Chlorophyll may be part of your pet’s daily diet but very little is required due to the nutrient density and bio-availability. Below is a supplement/extract guideline (as opposed to a whole food source).

Cats – Add 1/8 tsp to each pound of food.

Dogs – Add 1/4 tsp to each pound of food.

Fish – Aquarium fish benefit from chlorophyll, usually obtained through seaweed and algae. It may also be used to ‘gut load’ (bio-encapsulate) live foods. In supplement form, a pinch for each pound of food is plenty. We use seaweed, algae and chlorophyll extract in our line of Bottom Bites natural fish food.

Birds – Whole food sources are usually recommended for birds.  Use extreme caution when administering chlorophyll in supplement form or from high level sources such as Spirulina or Chlorella. Nervous reactions may occur and some species are more sensitive than others.  Further research as it applies to your species is highly recommended.

Horses and other large animals – For larger animals you can do a human proportional estimate, but we suggest that you not exceed the human dosage no matter how large the animal.

Caution:  Large quantities of Chlorophyll may cause digestive issues in pets.

Natural Pet Care Blog CommentsDo you supplement your pet’s diet with chlorophyll?  Please share your experience in the comments below.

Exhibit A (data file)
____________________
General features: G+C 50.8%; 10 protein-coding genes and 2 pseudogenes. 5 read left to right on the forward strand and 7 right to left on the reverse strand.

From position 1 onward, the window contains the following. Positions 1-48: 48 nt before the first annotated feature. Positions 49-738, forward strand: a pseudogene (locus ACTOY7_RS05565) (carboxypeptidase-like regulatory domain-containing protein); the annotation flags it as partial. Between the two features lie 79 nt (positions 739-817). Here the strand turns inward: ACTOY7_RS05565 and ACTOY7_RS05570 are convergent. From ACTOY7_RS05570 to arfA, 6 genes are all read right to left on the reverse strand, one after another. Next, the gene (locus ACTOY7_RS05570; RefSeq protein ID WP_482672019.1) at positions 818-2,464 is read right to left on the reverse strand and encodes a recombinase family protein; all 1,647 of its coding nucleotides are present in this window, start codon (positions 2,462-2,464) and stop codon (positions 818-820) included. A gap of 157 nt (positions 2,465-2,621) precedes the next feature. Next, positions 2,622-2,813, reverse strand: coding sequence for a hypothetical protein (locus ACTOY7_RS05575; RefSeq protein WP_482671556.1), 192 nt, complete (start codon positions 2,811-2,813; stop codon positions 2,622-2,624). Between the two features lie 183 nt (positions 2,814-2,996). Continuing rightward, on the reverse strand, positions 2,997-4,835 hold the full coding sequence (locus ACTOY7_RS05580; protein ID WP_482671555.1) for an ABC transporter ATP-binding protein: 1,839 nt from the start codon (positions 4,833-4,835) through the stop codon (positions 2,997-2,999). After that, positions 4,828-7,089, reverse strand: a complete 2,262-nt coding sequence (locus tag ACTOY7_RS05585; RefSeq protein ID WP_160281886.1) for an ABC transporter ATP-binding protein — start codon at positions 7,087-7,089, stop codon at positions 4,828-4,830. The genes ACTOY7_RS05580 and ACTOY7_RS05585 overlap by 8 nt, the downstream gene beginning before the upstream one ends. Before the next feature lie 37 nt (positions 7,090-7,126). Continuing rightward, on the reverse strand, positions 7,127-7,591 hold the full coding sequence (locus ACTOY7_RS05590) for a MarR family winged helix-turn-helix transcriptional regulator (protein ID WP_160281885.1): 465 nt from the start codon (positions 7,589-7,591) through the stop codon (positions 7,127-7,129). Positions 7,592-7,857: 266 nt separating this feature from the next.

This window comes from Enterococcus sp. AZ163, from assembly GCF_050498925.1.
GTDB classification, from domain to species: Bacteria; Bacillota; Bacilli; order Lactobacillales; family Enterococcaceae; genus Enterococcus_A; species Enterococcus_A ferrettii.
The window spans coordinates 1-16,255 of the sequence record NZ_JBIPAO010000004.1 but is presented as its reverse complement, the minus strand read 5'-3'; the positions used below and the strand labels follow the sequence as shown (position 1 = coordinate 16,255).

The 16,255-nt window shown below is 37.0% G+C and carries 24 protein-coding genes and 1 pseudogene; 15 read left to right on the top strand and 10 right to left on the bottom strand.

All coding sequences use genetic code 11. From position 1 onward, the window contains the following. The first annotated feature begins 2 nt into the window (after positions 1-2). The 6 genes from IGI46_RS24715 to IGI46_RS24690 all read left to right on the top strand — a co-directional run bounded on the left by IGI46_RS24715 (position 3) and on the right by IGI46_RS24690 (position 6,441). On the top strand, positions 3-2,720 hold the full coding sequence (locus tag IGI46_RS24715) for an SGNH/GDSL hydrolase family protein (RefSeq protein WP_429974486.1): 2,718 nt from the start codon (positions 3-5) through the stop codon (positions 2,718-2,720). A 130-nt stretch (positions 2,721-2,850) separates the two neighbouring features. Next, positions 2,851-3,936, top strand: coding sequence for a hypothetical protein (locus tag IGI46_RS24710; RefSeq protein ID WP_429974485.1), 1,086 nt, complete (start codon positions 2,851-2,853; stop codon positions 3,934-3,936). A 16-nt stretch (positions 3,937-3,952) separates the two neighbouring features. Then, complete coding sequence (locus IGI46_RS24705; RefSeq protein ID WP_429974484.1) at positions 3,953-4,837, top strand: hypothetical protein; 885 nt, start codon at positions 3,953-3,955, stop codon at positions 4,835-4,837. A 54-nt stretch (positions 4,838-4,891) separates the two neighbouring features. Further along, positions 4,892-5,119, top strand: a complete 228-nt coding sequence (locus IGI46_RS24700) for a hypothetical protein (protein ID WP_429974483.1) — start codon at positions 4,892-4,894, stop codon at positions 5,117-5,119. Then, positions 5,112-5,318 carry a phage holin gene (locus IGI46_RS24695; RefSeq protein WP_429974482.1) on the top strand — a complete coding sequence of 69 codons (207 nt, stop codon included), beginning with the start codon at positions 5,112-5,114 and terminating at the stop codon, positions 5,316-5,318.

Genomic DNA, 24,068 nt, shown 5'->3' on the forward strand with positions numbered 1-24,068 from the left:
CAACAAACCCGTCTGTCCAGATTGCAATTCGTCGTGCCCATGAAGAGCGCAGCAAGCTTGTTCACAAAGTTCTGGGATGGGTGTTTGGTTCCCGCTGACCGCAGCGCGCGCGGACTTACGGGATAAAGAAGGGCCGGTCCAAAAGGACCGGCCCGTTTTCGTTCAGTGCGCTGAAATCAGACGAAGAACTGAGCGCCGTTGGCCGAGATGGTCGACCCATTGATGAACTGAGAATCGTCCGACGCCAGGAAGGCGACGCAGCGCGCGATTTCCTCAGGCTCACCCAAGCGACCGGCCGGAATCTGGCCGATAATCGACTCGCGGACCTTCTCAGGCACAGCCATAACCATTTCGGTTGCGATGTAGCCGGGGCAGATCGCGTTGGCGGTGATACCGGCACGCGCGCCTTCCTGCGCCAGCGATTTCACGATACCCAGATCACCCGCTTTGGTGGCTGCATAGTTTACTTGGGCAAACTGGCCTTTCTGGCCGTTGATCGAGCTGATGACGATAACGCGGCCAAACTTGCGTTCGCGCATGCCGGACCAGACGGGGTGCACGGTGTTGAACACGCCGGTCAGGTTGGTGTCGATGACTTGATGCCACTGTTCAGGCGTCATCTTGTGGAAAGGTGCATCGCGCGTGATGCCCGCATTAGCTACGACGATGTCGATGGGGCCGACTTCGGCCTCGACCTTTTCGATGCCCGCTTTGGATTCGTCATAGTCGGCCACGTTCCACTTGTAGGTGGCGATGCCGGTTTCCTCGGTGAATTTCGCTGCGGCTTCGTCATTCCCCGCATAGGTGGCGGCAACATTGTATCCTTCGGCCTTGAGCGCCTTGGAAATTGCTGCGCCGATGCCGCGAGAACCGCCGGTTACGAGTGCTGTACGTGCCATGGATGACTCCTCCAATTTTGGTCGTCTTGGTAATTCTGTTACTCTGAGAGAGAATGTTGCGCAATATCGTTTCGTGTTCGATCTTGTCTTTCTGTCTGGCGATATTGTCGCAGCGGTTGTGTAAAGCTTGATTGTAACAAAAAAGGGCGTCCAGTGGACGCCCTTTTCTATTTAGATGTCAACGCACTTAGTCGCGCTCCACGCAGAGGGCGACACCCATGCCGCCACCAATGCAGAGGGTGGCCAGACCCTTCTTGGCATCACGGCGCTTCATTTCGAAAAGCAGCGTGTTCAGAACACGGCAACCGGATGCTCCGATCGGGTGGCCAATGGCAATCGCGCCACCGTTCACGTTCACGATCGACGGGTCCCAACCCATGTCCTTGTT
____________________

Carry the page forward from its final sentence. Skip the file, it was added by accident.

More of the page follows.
Sources:
Wynn, Susan G. DVM. Emerging Therapies: Using Herbs and Nutraceuticals for Small Animals. American Animal Hospital Assn. 1999.
Cooksley, Valerie Gennari. Seaweed: Nature’s Secret to Balancing Your Metabolism, Fighting Disease, and Revitalizing Body and Soul. 2007.
Messonnier, Shawn DVM. Natural Health Bible for Dogs & Cats: Your A-Z Guide to Over 200 Conditions, Herbs, Vitamins, and Supplements 2001.
Tilford, Gregory. Wulff, Mary. Herbs for Pets: The Natural Way to Enhance Your Pet’s LifeHerbs for Pets: The Natural Way to Enhance Your Pet's Life. 2009.
Balch, Phyllis. Prescription for Nutritional HealingPrescription for Nutritional Healing: A Practical A-to-Z Reference to Drug-Free Remedies Using Vitamins, Minerals, Herbs & Food Supplements. 2010.
Kellon, Eleanor M. V.M.D. Horse Journal Guide to Equine Supplements and Nutraceuticals. 2008.

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15 Responses to “Chlorophyll for Pets ©”

  1. 12birds says:

    I add chlorophyll to my dogs’ food twice per week and they get a bit of seaweed everyday on the advice of our vet.

  2. Loretta says: